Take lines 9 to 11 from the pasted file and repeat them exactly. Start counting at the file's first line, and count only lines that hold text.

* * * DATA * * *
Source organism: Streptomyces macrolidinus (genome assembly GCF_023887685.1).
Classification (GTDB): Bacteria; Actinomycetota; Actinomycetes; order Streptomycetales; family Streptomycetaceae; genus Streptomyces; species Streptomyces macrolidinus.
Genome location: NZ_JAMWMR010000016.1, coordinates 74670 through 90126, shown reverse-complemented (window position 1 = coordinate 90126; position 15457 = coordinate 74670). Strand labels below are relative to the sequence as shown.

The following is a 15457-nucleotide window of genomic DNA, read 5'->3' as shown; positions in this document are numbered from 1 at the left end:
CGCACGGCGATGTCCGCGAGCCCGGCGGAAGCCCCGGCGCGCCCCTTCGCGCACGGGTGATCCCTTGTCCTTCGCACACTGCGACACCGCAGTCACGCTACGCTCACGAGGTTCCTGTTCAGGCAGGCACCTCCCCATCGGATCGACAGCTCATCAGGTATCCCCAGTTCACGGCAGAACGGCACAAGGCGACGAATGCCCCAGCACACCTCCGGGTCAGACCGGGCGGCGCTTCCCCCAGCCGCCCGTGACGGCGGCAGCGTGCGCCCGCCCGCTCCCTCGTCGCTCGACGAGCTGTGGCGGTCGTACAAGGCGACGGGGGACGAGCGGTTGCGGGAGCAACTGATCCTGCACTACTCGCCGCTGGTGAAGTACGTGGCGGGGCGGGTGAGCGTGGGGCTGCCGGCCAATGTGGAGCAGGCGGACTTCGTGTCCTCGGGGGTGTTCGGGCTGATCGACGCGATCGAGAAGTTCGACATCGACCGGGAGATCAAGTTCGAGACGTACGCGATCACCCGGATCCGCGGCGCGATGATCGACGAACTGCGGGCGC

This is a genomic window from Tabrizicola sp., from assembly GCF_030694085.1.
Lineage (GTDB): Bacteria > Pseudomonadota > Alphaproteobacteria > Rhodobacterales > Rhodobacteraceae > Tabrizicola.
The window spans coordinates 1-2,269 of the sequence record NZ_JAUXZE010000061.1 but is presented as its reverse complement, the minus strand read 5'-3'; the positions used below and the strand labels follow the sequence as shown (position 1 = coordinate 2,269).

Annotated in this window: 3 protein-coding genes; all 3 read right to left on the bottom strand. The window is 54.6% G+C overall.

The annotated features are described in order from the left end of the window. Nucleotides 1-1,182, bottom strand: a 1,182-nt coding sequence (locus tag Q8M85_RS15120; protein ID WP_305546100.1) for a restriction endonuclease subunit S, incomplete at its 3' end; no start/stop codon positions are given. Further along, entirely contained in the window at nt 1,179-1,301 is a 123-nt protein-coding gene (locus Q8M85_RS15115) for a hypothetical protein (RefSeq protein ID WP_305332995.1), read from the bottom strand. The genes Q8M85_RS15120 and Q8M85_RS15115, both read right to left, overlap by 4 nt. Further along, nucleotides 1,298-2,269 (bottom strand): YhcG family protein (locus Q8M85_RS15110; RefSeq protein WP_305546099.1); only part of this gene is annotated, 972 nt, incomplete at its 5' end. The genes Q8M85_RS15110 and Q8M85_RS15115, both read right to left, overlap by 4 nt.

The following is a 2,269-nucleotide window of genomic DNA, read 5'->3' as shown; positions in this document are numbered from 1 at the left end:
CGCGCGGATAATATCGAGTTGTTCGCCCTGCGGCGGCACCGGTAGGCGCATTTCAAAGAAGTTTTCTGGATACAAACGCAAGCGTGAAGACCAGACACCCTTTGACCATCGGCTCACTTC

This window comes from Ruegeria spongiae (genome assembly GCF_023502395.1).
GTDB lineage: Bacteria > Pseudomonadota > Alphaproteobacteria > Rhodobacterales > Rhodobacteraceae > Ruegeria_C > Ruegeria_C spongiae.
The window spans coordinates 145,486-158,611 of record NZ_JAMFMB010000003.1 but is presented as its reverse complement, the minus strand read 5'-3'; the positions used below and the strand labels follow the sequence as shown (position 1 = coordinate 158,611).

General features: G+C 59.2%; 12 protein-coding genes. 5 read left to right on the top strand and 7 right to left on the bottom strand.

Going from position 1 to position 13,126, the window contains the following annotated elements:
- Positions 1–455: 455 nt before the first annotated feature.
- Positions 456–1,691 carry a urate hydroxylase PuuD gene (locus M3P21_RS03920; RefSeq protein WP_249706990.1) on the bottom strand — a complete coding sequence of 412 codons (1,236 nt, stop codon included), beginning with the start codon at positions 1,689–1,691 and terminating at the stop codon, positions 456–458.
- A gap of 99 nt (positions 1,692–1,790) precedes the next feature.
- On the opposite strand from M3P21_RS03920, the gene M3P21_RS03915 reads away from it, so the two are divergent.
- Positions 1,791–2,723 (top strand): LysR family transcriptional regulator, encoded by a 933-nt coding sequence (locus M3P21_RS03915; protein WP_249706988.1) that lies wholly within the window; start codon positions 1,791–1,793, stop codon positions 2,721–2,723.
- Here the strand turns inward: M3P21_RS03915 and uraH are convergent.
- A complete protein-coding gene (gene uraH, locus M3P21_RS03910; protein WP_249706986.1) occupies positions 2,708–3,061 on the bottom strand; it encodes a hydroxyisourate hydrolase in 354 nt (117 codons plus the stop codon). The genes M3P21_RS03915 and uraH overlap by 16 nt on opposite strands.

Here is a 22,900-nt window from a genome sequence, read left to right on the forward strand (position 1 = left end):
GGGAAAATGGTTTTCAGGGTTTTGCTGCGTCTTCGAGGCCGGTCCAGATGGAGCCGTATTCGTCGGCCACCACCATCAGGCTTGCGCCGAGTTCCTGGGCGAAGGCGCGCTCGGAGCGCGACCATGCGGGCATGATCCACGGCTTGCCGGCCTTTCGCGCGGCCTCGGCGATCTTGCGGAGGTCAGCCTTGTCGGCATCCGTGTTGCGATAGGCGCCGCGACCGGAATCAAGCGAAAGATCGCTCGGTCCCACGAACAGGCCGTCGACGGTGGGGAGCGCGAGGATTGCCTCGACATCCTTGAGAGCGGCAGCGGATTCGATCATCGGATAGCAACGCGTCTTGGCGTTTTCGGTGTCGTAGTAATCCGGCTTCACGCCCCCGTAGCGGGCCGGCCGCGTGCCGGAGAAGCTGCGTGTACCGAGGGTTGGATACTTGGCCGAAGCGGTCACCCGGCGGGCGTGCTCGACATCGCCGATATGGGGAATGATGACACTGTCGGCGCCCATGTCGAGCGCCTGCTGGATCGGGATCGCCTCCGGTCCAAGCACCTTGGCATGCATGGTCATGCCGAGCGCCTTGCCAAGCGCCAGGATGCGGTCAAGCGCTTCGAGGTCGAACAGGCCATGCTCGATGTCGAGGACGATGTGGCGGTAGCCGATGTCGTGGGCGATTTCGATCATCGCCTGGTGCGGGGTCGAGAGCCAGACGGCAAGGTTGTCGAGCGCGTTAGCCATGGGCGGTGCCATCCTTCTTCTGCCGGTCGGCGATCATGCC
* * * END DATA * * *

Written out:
Annotated in this window: 3 protein-coding genes; all 3 read right to left on the bottom strand. The window is 54.6% G+C overall.

The annotated features are described in order from the left end of the window. Nucleotides 1-1,182, bottom strand: a 1,182-nt coding sequence (locus tag Q8M85_RS15120; protein ID WP_305546100.1) for a restriction endonuclease subunit S, incomplete at its 3' end; no start/stop codon positions are given. Further along, entirely contained in the window at nt 1,179-1,301 is a 123-nt protein-coding gene (locus Q8M85_RS15115) for a hypothetical protein (RefSeq protein ID WP_305332995.1), read from the bottom strand. The genes Q8M85_RS15120 and Q8M85_RS15115, both read right to left, overlap by 4 nt. Further along, nucleotides 1,298-2,269 (bottom strand): YhcG family protein (locus Q8M85_RS15110; RefSeq protein WP_305546099.1); only part of this gene is annotated, 972 nt, incomplete at its 5' end. The genes Q8M85_RS15110 and Q8M85_RS15115, both read right to left, overlap by 4 nt.

The following is a 2,269-nucleotide window of genomic DNA, read 5'->3' as shown; positions in this document are numbered from 1 at the left end: